Early voting has started, so please step up to the plate for the .28 tax increase proposal.

Source: Mayor responds to comments – Times Bulletin

WOW, AWEA can’t do basic math

In Ohio, BigWind is/has building/proposing projects that consume, on average 16,000 acres each. Now, if we look at Blue Creek, alone, there are 152 turbines. 16,000 divided by 152 is 105 acres/turbine.  Obviously, each turbine does not take up 105 acres, but when you include setbacks, homes, roadways, communities, etc. AWEA is blatantly WRONG.  You canNOT extrapolate acreage based on the actual, physical consumption of land by the industrial wind turbine.  According to Ohio’s average land consumption of 16,000 acres, our math shows that the AWEA assumption needs to be revised to be multiplied by 141!! In this case, the mass of Rhode Island x 141 = 169,200 square miles…LARGER THAN THE SIZE OF CALIFORNIA.  And, does this actually power America? NO, because we need MORE coal and MORE gas to ‘backup’ the intermittency of the turbines….

…The Supreme Court put a hold on enforcement of the plan in February to allow legal challenges to it to be resolved in court. If the Court of Appeals rules that the government can legally enforcement the plan, the country will have to start using a lot more renewable energy (like wind and solar) — and much less coal — by the year 2030.

Part of the plan calls for the creation of incentives to encourage states to build wind farms. Though the US invested $14.5 billion in wind-power project installations last year, wind farms still provide less than 5% of the nation’s energy, according to the American Wind Energy Association.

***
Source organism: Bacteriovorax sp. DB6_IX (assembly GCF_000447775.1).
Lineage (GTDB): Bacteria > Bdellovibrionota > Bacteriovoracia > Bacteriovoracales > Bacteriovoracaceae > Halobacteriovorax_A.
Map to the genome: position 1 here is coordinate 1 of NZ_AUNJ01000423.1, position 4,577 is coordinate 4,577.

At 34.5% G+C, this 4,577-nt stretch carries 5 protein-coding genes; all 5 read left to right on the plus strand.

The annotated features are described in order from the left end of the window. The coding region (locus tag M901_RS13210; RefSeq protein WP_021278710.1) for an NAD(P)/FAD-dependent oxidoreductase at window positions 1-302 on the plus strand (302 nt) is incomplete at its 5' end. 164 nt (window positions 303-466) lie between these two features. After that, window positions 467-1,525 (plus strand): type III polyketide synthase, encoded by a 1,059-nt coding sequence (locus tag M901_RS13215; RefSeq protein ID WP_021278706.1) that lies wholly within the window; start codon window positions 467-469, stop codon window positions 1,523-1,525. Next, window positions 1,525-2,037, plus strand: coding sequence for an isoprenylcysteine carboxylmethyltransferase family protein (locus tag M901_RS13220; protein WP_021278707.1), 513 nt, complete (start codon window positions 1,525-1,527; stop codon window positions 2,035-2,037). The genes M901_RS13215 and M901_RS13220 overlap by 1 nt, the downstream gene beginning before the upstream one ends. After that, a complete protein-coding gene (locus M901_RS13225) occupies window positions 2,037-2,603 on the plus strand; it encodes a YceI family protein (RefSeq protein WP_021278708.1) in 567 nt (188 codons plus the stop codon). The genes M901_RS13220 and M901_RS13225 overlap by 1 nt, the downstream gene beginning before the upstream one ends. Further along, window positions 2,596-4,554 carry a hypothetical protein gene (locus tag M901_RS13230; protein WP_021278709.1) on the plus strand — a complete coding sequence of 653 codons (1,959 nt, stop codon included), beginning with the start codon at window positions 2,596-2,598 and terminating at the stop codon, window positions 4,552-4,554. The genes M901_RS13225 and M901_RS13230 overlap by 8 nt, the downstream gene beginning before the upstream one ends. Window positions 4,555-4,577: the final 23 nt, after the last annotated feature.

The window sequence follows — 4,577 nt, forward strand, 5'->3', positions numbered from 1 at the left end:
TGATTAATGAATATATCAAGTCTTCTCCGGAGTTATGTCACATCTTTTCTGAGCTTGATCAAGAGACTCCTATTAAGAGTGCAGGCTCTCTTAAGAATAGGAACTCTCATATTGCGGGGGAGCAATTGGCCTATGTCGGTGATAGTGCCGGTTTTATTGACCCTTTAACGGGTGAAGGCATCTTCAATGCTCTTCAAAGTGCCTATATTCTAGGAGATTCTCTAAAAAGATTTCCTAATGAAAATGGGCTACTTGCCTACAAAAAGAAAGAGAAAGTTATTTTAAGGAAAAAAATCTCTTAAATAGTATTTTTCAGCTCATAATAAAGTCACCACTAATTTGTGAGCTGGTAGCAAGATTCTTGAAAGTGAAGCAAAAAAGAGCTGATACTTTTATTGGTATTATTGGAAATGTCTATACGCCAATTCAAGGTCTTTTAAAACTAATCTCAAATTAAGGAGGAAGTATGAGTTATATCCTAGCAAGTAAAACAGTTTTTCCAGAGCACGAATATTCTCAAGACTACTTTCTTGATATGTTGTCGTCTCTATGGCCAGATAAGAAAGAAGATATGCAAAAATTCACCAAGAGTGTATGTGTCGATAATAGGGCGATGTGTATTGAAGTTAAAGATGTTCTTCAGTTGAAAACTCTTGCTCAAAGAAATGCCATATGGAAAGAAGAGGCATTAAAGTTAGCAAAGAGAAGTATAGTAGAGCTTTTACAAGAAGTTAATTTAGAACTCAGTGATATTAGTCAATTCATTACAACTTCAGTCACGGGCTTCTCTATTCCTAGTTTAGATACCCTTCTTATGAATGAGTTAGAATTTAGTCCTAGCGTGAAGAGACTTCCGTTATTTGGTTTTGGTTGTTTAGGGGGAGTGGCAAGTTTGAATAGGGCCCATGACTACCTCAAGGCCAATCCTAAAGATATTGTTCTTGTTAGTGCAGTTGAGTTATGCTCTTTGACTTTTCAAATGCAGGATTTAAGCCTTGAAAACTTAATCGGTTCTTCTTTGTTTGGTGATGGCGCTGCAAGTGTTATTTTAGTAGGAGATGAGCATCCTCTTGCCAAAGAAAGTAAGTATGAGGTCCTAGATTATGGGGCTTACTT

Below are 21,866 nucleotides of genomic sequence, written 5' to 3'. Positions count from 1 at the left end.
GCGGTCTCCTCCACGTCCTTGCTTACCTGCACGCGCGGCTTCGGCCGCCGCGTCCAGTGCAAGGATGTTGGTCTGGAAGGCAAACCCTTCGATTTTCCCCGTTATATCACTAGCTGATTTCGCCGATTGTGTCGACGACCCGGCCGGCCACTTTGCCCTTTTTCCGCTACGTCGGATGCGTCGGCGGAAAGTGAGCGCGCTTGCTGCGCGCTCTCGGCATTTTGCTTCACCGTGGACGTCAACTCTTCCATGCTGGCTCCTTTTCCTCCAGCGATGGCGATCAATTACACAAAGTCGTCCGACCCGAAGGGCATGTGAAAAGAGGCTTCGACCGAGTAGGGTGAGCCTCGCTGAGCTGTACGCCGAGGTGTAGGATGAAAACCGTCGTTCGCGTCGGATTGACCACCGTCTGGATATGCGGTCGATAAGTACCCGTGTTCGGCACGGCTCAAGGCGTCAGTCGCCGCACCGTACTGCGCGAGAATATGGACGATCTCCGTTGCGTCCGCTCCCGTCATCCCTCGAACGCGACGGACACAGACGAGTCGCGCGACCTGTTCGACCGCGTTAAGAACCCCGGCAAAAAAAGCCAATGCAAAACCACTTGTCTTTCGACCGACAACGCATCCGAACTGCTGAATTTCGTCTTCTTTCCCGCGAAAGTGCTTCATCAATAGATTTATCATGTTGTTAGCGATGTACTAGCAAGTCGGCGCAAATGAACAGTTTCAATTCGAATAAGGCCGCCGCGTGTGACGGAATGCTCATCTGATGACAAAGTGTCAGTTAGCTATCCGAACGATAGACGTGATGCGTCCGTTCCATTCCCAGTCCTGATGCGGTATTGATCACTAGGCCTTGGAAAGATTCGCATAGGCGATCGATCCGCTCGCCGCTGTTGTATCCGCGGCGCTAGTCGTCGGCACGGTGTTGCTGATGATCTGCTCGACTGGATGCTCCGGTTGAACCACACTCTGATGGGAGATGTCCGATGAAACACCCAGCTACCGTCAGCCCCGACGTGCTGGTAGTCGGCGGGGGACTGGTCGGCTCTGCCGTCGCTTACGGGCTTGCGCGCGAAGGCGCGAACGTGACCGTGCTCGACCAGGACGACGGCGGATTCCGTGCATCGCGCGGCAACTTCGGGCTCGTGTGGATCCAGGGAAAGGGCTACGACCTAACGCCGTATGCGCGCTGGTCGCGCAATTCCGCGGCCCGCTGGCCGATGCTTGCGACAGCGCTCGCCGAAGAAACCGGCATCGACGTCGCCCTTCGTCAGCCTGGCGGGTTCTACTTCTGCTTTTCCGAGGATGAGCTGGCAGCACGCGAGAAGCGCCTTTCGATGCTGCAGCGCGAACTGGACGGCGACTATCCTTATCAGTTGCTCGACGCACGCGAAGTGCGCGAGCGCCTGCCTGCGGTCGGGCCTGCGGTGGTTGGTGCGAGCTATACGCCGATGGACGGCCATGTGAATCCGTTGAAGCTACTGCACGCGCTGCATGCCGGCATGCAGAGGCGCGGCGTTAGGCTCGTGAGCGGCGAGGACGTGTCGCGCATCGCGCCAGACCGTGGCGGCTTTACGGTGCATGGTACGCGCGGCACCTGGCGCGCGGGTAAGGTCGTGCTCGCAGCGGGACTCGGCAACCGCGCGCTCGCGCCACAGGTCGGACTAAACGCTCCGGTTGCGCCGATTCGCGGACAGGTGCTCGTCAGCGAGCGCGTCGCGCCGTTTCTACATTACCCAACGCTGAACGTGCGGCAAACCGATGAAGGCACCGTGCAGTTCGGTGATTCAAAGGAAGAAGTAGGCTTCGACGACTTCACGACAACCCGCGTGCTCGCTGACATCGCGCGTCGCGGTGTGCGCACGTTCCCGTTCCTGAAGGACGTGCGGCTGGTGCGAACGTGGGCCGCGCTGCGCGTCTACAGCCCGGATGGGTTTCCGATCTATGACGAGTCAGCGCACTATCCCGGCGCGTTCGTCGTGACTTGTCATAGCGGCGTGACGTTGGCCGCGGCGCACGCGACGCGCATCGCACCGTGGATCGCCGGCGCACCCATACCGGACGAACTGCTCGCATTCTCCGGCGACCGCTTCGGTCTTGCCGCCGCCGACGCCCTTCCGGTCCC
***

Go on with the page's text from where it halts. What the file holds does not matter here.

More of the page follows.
But what would a US powered only by wind actually look like?

To answer that question, AWEA’s manager of industry data analysis, John Hensley, did the following math: 4.082 billion megawatt-hours (the average annual US electricity consumption) divided by 7,008 megawatt-hours of annual wind energy production per wind turbine equals approximately 583,000 onshore turbines.

In terms of land use, those 583,000 turbines would take up about the total land mass of Rhode Island, Hensley says, because wind projects typically require 0.74 acres of land per megawatt produced….

Source: Here’s how much of the US would need to be covered in wind turbines to power the nation

OPSB issues draft BigWind siting rules- the joke is on us

This past week the Ohio Power Siting Board released its industrial wind facility “Draft Rules” for comment. The OPSB release states:

The public is invited to submit comments on these rules. In an entry dated September 22, 2016, the Ohio Power Siting Board (OPSB) issued proposed rules applicable to wind‑powered electric generation facilities in amended Ohio Administrative Code 4906‑4‑08 and newly proposed 4906‑4‑09. The OPSB requests that interested persons submit formal written comments on the proposed rules by October 24, 2016 and reply comments by November 8, 2016. The entry and proposed rules are available in the online record for case number 16-1109-GE-BRO. (We have also attached the proposed rules below.)

Stakeholders may submit comments in case number 16-1109-GE-BRO via electronic filing or in hard copy to: PUCO Docketing Division, 11th Floor, 180 East Broad Street, Columbus, Ohio 43215. Following the conclusion of the comment and reply comment period, the OPSB will later issue final rules to be reviewed by the Ohio Joint Committee on Agency Rule Review before taking effect.

Questions regarding the rulemaking may be directed to contactopsb@puco.ohio.gov.

****

Having only given the draft rules a cursory look, we cannot provide you with our detailed assessment at this time BUT we can say they appear to be a complete farce and that they fail to provide any real enforceable protection for residents and property owners. For instance, the draft rule at page 28 addresses noise at adjacent non-participating property. Everyone knows that sound from wind turbines can propagate across miles and varies depending on topography. This alone is an indicator that the rules are designed to facilitate the construction of industrial wind and nothing else. In order to make the industrial power plants seem benign, the rule actually changes the word wind “facility” to wind “farm”. Gee – will fracking sites become oil and gas farms? Anyone up for a nuclear farm?